Sills Cummis attorney Ted Zangari recently issued a public call for the New Jersey State Legislature to adopt a new version of the Permit Extension Act, N.J.S.A. 40:55D-136.1 et seq. The Act was signed into law in 2008 to revive and extend state, county, and local government approvals to provide the regulated community, developers, property owners, and the real estate sector with relief in recognition of the nationwide recession that began in 2007. As the recession and its effects dragged on, the Act was further extended in 2010 and 2012, and again in 2014 to deal with compounded effects of Superstorm Sandy in certain highly impacted areas. As Ted noted, now is the time to extend these protections as we adapt and respond to the current and forthcoming public health and economic crises that are impacting the country and the world.

We all are keeping up on the COVID-19 concerns and are observing behavioral changes needed to protect the health of our family, friends and community members during the State of Emergency. The effects of the health and financial problems are already having devastating impacts on our economy and tens of millions of people nationwide. The businesses that provide jobs, housing, food, employment and other services need to be able to understand what they will be able to do when the current shutdowns eventually end.

Impressively, the NJ State Legislature has acted quickly to pass over 30 pieces of legislation in the past two weeks to respond to COVID-19 issues and to keep the government and society functioning. Now, we need Trenton to take action on Permit Extension legislation to provide short-term and long-term relief to our construction, real estate, business, development, remediation and waste industries.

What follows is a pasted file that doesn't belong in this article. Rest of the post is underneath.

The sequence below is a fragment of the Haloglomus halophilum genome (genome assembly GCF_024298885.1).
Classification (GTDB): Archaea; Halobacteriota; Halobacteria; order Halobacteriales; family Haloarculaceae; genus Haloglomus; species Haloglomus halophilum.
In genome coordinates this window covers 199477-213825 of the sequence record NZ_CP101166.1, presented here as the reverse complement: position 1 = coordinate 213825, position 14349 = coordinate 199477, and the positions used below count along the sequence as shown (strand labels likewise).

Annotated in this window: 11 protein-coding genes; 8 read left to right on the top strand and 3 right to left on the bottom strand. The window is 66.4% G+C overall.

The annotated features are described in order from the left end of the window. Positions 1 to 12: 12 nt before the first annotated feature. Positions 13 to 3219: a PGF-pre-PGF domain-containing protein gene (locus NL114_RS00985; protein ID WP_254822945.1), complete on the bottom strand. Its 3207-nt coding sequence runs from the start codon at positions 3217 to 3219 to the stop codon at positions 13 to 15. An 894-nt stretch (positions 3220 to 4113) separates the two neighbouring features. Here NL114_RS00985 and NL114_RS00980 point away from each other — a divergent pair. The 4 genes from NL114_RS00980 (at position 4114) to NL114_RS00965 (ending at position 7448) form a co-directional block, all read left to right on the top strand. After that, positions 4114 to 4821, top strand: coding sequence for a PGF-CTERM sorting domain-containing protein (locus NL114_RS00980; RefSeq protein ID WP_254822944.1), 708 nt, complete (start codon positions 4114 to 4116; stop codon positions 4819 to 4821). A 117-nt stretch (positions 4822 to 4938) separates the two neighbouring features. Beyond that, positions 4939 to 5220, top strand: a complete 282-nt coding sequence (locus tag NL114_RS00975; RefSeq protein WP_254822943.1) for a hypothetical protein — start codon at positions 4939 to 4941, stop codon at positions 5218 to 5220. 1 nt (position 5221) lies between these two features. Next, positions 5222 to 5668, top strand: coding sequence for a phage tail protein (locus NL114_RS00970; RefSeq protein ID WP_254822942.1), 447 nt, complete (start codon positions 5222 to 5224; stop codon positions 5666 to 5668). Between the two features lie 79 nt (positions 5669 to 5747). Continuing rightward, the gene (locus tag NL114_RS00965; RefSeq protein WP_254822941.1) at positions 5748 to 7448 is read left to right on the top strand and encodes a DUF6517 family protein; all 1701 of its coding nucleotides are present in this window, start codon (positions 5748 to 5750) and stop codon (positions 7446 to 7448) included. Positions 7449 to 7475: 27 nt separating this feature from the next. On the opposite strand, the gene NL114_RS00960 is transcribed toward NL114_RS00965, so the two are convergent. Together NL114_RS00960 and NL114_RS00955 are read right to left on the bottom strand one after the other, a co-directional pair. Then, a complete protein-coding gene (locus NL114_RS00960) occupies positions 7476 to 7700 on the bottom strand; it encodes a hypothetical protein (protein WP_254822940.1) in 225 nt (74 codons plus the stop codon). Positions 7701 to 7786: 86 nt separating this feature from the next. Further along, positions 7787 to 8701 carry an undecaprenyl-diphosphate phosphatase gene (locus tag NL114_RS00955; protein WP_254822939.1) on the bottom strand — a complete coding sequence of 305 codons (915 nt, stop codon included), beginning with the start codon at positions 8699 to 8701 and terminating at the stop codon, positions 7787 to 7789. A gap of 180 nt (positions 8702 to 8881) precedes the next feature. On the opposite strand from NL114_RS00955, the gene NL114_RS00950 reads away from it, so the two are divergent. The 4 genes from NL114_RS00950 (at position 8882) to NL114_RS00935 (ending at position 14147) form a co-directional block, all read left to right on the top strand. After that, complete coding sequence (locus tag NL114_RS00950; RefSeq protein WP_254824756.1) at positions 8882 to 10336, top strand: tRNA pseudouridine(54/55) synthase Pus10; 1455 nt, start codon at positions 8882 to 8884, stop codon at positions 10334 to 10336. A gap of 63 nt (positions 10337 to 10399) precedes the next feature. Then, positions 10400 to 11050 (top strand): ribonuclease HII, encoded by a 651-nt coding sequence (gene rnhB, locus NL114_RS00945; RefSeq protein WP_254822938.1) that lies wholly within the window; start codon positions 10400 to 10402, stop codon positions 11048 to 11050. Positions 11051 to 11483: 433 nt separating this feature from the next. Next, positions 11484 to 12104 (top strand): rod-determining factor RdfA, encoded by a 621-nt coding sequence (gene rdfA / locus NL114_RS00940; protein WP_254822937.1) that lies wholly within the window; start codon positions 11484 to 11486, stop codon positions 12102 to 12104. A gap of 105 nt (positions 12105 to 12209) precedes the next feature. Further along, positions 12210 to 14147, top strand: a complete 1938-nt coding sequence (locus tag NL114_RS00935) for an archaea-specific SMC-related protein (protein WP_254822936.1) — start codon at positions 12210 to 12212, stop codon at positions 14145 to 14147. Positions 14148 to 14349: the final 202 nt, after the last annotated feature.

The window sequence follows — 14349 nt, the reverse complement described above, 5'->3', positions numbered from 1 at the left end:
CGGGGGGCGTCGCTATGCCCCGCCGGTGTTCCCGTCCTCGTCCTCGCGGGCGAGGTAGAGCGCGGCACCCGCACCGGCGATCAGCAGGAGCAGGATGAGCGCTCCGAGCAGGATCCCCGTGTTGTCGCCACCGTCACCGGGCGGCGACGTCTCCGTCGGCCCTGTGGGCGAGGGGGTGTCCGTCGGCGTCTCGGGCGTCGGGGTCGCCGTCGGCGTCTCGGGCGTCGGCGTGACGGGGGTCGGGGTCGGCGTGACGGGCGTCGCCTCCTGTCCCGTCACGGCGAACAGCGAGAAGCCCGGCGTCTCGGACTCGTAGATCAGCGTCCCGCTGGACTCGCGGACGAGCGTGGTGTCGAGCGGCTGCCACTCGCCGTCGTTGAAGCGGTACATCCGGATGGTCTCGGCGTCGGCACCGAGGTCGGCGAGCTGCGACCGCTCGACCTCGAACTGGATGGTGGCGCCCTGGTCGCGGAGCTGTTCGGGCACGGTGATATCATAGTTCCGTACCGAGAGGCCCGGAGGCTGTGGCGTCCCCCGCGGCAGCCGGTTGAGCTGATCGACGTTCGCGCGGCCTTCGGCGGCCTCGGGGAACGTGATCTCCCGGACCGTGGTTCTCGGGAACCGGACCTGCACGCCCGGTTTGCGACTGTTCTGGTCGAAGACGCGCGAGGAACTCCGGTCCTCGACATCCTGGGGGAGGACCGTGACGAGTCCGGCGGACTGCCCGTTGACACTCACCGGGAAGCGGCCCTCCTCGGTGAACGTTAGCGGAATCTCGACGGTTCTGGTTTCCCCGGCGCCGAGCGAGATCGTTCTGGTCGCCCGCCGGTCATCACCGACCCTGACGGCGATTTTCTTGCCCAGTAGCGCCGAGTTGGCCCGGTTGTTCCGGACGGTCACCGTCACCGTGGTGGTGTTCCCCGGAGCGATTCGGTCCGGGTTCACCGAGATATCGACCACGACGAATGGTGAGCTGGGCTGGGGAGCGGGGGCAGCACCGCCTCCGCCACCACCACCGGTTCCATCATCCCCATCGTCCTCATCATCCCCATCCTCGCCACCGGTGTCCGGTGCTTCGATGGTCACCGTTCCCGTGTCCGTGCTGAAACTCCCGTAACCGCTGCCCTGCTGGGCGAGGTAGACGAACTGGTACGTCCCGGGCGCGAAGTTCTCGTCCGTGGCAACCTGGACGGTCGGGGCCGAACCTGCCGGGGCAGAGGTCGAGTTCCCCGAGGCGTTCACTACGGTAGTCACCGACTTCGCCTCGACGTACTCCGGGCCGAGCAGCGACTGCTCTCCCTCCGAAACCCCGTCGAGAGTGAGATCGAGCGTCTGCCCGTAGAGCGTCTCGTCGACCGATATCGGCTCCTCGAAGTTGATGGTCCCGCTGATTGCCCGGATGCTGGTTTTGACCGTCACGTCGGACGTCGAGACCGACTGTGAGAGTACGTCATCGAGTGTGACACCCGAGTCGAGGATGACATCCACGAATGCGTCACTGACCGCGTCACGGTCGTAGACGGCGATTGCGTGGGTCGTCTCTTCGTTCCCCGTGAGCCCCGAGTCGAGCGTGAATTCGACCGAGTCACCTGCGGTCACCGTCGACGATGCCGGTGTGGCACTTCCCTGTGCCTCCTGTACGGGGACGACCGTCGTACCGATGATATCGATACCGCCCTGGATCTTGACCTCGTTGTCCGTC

On an immediate basis – in view of the fact that the availability of workers, suppliers, and government reviewers and inspectors will continue to diminish and businesses will be forced to cut expenses because of reduced income – short-term relief, in the form of time extensions (until at least 30 days after the end of the emergency declarations), is needed for the following:

  • approvals and permits in effect prior to the emergency declarations;
  • deadlines for submissions due during the period of the emergency declaration;
  • the calculation of time frames for compliance or submissions suspended.

Once short-term relief is put in place, we need policymakers to preserve the following state, county and municipal approvals and permits:

  • land use approvals;
  • building permits;
  • licenses with time limits;
  • remediation of contamination;
  • wetlands, CAFRA, Highlands, Pinelands, flood hazard areas, DRCC, Meadowlands, waterfront development and related mitigation requirements;
  • solid waste and recycling facilities;
  • air permits;
  • Administrative Consent Orders

The adoption of a sweeping “Permit Extension Act of 2020” will allow for projects in the pipeline to be completed as the expected, gradual recovery occurs. Short of such action, the number of vacant parcels, empty holes in the ground, half-built structures with rusting steel framing or rotted plywood sheathing will become an all-too-common scene in our State.